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    scio ssl

    Syntax

    scio ssl option argument

    Description

    Manages SSL server keys and certificate authorities (CA) used by the IDP Series device to inspect SSL traffic. Also manages the whitelist of destination servers you want to exempt from decryption and IDP processing.

    Options

    Table 1 describes scio ssl options and arguments and provides examples of command syntax.

    Table 1: Command Reference: scio ssl

    Options

    Usage and Examples

    list all

    Lists all stored SSL keys. Each IDP Series device can store 100 server private keys and 100 servers per key.


    [root@defaulthost admin]# scio ssl list all
    [root@defaulthost admin]#
    

    list key key-id

    Lists all servers associated with a particular key.


    [root@defaulthost admin]# scio ssl list key Key-1
    [root@defaulthost admin]#
    

    add key key-path [password password-string] [server server-ip]

    Adds a key with an optional password and an associated server.

    Use SCP or FTP to copy your SSL server private key file to the IDP Series device. The IDP Series device does not run an FTP server, so you have to initiate the FTP session from the IDP Series device.

    Keys must be based on RSA and be in PEM format. We have verified support for the following RSA private key lengths: 1024 bits, 2048 bits, 3072 bits, and 4096 bits.


    [root@defaulthost admin]# scio ssl add key /tmp/server.key password P@ss-Strong! server 10.1.1.1
    [root@defaulthost admin]#
    

    add server server-ip key key-id

    Associates the specified server with the specified key.


    [root@defaulthost admin]# scio ssl add server 10.1.1.1 key server.key
    [root@defaulthost admin]#
    

    delete all

    Clears the SSL keystore.


    [root@defaulthost admin]# scio ssl delete all
    [root@defaulthost admin]#
    

    delete key key-id [server server-ip ]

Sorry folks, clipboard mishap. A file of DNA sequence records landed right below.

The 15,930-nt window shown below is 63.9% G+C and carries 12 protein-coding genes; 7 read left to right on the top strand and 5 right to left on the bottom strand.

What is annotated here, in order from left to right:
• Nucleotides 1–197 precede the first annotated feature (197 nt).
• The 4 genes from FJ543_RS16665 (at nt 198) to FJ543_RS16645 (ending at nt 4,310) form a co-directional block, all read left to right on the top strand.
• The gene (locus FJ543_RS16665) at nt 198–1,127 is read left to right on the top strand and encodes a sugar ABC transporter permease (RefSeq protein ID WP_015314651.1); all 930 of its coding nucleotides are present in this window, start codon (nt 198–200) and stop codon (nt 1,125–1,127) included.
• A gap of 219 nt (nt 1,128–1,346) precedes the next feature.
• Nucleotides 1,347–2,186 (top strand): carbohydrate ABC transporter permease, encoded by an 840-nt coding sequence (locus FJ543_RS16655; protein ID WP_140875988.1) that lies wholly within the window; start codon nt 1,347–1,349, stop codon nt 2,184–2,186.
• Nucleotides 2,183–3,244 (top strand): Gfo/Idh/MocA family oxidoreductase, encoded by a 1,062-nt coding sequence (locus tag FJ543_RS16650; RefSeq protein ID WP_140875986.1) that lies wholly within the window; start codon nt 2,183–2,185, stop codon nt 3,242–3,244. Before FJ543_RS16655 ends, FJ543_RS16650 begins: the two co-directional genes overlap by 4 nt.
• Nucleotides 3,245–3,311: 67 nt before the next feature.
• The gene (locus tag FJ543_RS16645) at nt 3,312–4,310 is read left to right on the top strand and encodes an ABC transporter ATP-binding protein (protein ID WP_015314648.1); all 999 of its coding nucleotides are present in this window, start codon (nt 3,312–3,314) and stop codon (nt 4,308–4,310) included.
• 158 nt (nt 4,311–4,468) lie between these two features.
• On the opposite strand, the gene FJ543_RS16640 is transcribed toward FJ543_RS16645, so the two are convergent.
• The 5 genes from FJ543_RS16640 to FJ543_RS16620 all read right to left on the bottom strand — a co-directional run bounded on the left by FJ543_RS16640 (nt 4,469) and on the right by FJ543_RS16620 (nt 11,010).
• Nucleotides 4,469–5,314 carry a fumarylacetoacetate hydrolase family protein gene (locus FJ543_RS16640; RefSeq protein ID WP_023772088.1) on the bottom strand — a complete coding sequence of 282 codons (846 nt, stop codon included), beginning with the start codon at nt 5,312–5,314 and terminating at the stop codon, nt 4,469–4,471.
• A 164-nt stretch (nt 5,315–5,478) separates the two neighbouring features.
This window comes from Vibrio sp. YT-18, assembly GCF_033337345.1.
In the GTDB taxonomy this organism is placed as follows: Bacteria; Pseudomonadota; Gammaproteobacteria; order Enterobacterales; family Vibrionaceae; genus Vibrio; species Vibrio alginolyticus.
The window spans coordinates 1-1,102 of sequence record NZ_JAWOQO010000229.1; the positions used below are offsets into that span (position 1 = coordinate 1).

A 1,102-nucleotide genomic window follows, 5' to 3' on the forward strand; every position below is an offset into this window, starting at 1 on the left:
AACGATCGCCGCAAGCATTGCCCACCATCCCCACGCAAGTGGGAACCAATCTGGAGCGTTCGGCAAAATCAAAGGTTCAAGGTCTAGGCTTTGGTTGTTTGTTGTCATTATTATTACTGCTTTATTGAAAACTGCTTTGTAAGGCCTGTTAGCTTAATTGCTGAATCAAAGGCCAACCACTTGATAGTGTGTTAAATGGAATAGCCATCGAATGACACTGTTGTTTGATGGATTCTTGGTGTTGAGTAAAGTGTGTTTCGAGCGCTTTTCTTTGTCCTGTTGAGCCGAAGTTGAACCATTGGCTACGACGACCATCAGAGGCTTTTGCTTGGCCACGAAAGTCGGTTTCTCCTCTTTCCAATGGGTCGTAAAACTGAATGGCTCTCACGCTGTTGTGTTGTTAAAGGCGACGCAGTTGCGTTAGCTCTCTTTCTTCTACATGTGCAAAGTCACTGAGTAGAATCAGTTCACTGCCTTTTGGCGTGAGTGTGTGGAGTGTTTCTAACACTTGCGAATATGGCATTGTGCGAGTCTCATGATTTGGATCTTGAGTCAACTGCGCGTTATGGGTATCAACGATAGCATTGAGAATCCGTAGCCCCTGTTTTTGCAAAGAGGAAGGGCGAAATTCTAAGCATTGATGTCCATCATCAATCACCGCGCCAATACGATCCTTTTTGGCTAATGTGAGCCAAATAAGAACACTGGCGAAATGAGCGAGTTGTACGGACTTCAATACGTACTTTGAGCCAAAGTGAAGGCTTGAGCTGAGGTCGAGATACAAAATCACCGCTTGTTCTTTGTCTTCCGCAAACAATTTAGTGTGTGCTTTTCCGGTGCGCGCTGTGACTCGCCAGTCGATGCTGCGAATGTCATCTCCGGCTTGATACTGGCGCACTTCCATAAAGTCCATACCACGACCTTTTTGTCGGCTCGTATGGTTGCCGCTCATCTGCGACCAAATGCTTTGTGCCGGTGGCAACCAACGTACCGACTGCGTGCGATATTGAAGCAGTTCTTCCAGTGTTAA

Deletes a particular SSL key from the SSL keystore. To delete a key-server association but not the key, use the server option.


    [root@defaulthost admin]# scio ssl delete key server.key server 10.1.1.1
    [root@defaulthost admin]#
    

    ca {create country-code state locality organization organization-unit common-name e-mail [nbits] | delete | export | show}

    Use these options to configure the CA used by the SSL forward proxy feature.

    Command arguments correspond with the values you want to set for the CA:

    • country-code–A two-letter code. This is the C value in the certificate.
    • state–A string. This is the ST value in the certificate.
    • locality–A string. This is the L value in the certificate.
    • organization–A string. This is the O value in the certificate.
    • organization-unit–A string. This is the OU value in the certificate.
    • common-name–A string. This is the CN value in the certificate.
    • e-mail–An e-mail address. This should be an administrative e-mail address for the issuer.
    • nbits is the RSA private key length. We have verified support for the following RSA private key lengths: 1024 bits, 2048 bits, 3072 bits, and 4096 bits. If you do not specify this option, the key length defaults to 1024 bits.

    Note: Enclose strings that are phrases in single quotation marks.

    The following example creates a root self-signed CA used by the SSL forward proxy feature:


    [root@defaulthost admin]# scio ssl ca create US CA Sunnyvale 'Juniper Networks Inc.' 'SSL Inspection policy' 'Juniper IT Services' 'admin@juniper.net' 1024

    The following example displays the CA settings:


    [root@defaulthost admin]# scio ssl ca show
    serial=8E0012848A2D7CCD
    subject= /C=US/ST=CA/L=Sunnyvale/O=Juniper Networks Inc./OU=SSL Inspection